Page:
Alcohol and gastrointestinal cancer: pathogenic mechanisms.

Abstract

Chronic heavy alcohol consumption leads to a significantly increased risk of cancer in the oropharynx, larynx and the oesophagus. In the liver, chronic alcohol abuse results in cirrhosis, a precursor of hepatocellular cancer. More recentepidemiologic studies also demonstrate that regular alcohol consumption, even in low amounts, has an enhanced risk for rectal cancer and cancer of the breast. Alcohol by itself is not a carcinogen. However, alcohol can increase the susceptibility of various organs to chemical carcinogens by a variety of mechanisms. Among these, increased activation of procarcinogens through microsomal enzyme induction, a change in the metabolism and/or distribution of carcinogens, interference with the system that repairs carcinogen-induced DNA alkylations, direct mucosal tissue damage with consecutive stimulation of cellular regeneration and alcohol-mediated malnutrition may be of importance. In the upper gastrointestinal tract the production of acetaldehyde and free radicals via cytochrome P450 2E1 and via alcohol dehydrogenase may lead to tissue damage and to secondary hyper-regeneration. In addition, local mechanisms may also be involved in the co-carcinogenic process. In the rectal mucosa acetaldehyde seems to be an important factor in carcinogenesis and may be predominantly produced by faecal bacteria.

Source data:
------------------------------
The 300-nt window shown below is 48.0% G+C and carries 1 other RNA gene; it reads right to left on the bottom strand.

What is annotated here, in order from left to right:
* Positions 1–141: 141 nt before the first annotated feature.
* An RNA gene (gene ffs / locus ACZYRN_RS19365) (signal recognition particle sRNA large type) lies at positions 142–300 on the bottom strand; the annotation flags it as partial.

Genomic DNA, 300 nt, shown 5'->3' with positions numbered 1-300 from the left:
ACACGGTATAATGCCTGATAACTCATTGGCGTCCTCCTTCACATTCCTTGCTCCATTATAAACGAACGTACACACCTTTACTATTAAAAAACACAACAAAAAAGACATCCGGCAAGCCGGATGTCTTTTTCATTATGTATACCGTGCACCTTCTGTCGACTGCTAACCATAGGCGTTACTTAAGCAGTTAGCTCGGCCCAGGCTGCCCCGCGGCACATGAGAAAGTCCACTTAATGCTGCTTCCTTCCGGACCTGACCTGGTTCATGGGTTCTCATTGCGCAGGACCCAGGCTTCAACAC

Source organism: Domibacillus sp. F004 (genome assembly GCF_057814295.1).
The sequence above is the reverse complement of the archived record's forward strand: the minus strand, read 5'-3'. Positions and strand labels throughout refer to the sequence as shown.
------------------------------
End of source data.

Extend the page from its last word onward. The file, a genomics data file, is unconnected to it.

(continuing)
DOI: 10.1080/13556219772831

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@article{Seitz1997AlcoholAG, title={Alcohol and gastrointestinal cancer: pathogenic mechanisms.}, author={H. Seitz and G Poschl}, journal={Addiction biology}, year={1997}, volume={2 1}, pages={19-33} }